Once you determine what’s causing your leak, you can determine how to fix it and stop your faucet that continuously drips.
Faucet Is Leaking From the Spout
Faucets account for more than 15 percent of household water use, per WaterSense. Leaks coming from your compression faucet’s spout are the most common faucet leaks and only get worse with time. Sometimes replacing a washer can help decrease leaking, but the issue may result in a more challenging process. Compression faucets are known to drip, and when new washers can’t remedy the situation, you might have to replace the valve seat.
A valve seat acts as a connector between the spout and the faucet within the compression mechanism. After washers or seals get pushed against the metal valve seats and wear out, it can cause continual drip that may lead to corrosion, staining and significant water waste over time.
Replacing a valve seat can be tricky. You need tools such as:
- Seat wrench
- Valve seat grinder or a dresser
- Seat sleeve
You’ll also need to find a new replacement seat that matches your old one exactly, which is difficult. To replace your valve seat, turn off the shutoff valve, remove the handle on your compression faucet, and use the wrench to remove the old seat. If that doesn’t work, you might need to insert a seat sleeve that will provide a tight seal and slide into the old seat, or use the seat grinder or dresser.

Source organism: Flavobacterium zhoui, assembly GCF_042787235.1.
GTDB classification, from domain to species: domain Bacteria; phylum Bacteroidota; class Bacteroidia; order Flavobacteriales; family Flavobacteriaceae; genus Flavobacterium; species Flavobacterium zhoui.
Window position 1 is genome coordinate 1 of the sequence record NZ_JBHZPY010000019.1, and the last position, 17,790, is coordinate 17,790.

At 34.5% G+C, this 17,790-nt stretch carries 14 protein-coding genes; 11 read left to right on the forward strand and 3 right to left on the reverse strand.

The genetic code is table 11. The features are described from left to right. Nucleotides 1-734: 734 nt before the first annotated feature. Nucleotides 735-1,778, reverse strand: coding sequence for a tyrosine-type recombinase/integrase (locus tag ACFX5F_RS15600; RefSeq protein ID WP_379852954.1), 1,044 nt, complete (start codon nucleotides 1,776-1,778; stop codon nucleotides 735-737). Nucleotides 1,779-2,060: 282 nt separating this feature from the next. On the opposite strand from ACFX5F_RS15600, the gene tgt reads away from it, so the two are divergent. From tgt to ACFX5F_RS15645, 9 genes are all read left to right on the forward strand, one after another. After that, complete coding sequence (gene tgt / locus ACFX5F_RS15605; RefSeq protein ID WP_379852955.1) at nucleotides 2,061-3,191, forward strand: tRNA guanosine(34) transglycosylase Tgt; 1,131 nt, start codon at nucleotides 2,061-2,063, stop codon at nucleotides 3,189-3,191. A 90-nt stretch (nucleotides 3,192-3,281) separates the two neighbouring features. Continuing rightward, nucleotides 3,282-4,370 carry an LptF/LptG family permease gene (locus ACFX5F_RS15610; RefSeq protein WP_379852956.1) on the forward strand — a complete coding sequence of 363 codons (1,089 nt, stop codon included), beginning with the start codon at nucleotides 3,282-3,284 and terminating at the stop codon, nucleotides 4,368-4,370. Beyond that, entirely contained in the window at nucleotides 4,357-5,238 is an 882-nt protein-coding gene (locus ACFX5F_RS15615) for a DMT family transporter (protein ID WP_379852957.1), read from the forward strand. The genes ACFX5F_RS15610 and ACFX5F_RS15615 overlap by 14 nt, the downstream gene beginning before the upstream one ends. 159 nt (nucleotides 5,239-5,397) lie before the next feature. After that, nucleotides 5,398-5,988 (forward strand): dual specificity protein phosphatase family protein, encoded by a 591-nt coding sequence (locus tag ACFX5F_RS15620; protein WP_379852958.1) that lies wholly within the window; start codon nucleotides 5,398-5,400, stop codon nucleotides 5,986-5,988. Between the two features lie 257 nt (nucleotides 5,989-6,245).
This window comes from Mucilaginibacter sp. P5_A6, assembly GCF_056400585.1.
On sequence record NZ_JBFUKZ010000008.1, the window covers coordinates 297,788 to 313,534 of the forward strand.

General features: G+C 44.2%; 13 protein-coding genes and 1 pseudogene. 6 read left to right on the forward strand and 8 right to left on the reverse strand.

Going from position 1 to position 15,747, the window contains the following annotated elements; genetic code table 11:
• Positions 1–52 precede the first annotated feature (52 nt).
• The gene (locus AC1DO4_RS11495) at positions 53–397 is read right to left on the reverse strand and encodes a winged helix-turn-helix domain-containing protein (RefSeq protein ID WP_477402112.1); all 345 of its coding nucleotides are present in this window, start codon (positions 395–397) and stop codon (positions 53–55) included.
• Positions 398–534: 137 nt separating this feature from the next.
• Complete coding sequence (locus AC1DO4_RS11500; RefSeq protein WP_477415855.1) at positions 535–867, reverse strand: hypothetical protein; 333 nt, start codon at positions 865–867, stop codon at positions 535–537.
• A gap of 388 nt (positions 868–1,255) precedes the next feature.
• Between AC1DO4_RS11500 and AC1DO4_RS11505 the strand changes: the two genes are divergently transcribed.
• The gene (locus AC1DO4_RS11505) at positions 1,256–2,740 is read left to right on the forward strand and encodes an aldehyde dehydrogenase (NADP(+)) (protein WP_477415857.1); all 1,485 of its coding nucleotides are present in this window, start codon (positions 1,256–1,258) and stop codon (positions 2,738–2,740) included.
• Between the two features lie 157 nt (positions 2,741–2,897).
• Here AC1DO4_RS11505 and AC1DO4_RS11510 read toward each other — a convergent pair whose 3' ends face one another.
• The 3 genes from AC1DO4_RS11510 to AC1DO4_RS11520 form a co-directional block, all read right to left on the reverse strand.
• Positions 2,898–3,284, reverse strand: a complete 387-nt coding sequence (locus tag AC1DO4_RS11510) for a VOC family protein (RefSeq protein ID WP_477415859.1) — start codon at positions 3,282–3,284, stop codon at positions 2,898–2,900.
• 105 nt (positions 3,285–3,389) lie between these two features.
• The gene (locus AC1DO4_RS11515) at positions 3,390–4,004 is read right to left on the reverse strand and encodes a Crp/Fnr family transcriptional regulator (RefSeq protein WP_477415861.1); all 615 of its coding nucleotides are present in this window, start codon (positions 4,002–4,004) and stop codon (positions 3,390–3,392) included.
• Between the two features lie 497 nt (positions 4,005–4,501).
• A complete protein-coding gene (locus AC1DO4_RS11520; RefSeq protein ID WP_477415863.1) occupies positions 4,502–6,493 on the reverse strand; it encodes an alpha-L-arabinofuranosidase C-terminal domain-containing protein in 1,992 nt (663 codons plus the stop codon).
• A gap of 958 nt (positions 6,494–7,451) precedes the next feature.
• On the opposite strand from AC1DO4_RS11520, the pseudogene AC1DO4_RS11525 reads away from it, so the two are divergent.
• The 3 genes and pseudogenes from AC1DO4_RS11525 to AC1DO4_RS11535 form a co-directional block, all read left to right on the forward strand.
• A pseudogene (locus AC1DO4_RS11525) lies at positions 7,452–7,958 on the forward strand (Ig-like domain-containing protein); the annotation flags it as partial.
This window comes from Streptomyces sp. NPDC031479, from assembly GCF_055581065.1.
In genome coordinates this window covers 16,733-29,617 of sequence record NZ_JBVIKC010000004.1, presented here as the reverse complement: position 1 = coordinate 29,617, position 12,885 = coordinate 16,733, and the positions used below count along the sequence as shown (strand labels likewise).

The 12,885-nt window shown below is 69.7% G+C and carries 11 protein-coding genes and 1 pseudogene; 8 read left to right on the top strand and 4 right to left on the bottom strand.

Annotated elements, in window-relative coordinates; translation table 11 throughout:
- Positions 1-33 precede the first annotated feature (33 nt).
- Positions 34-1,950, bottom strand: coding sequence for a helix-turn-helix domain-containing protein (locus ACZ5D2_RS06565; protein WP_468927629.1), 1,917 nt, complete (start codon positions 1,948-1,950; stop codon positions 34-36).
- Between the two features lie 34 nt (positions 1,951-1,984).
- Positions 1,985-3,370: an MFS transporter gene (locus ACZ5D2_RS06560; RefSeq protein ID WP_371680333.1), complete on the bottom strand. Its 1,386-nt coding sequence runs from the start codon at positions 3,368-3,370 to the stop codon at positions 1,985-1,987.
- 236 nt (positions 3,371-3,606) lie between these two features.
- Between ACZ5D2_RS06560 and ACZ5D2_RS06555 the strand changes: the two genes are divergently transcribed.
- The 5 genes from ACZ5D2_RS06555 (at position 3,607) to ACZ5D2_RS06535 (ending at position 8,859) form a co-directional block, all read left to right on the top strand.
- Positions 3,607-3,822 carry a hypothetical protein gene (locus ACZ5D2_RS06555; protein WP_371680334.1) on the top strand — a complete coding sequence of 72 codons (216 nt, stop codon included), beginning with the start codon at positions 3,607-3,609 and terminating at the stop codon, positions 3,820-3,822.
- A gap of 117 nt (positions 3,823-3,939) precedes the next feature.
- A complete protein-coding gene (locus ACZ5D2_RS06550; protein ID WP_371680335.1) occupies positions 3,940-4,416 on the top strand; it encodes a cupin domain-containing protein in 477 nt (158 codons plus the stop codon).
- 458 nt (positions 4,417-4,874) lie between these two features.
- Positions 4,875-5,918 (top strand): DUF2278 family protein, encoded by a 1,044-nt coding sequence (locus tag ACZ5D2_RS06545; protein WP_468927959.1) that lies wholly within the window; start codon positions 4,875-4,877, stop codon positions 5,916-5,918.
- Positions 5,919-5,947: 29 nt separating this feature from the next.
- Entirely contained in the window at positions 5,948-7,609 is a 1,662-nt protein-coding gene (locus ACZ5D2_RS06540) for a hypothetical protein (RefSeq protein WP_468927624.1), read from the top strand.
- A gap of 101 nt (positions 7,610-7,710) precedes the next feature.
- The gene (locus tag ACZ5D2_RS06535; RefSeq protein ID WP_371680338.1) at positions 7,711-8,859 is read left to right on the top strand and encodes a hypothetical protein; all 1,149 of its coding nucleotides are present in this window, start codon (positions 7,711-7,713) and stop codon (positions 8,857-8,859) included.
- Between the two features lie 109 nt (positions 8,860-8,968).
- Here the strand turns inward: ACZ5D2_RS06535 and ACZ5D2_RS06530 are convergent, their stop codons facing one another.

More and more people fix compression faucet leaks by swapping in cartridge faucets. To replace your cartridge, you’ll need a screwdriver, a knife, pliers, a wrench, some plumber’s grease, a plastic nut, which many replacement cartridges include, and a cartridge puller.
Shut off the water, take off the faucet handle and remove the faucet clip to get the old cartridge out and the new one put in. This can prove challenging, so you should contact a plumber for either of these repairs to fix the leaking faucet with no dripping.
Faucet Is Leaking From the Base
Sometimes faucet leaks aren’t as obvious as hearing the drip from the spout. Often when a faucet is leaking at the base, it can go undetected for long periods. For example, you might not think twice about water around the base of your sink since you’re used to splashing your hands around the base of your faucet after washing your hands. However, frequent puddles around your faucet on the sink deck are a sure sign of leaking.